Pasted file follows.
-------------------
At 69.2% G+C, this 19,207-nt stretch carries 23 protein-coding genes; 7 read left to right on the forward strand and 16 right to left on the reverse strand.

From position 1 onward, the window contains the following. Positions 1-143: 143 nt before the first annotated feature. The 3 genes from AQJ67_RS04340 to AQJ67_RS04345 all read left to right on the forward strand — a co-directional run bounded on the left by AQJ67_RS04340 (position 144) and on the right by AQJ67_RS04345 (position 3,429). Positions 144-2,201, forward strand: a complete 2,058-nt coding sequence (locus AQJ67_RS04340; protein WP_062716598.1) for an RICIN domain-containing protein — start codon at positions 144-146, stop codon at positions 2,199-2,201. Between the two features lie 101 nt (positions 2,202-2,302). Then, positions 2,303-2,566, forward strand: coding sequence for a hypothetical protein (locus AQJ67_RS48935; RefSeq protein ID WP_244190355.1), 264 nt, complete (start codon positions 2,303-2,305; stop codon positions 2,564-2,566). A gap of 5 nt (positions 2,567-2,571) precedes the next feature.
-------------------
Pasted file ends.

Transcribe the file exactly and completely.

At 69.2% G+C, this 19,207-nt stretch carries 23 protein-coding genes; 7 read left to right on the forward strand and 16 right to left on the reverse strand.

From position 1 onward, the window contains the following. Positions 1-143: 143 nt before the first annotated feature. The 3 genes from AQJ67_RS04340 to AQJ67_RS04345 all read left to right on the forward strand — a co-directional run bounded on the left by AQJ67_RS04340 (position 144) and on the right by AQJ67_RS04345 (position 3,429). Positions 144-2,201, forward strand: a complete 2,058-nt coding sequence (locus AQJ67_RS04340; protein WP_062716598.1) for an RICIN domain-containing protein — start codon at positions 144-146, stop codon at positions 2,199-2,201. Between the two features lie 101 nt (positions 2,202-2,302). Then, positions 2,303-2,566, forward strand: coding sequence for a hypothetical protein (locus AQJ67_RS48935; RefSeq protein ID WP_244190355.1), 264 nt, complete (start codon positions 2,303-2,305; stop codon positions 2,564-2,566). A gap of 5 nt (positions 2,567-2,571) precedes the next feature.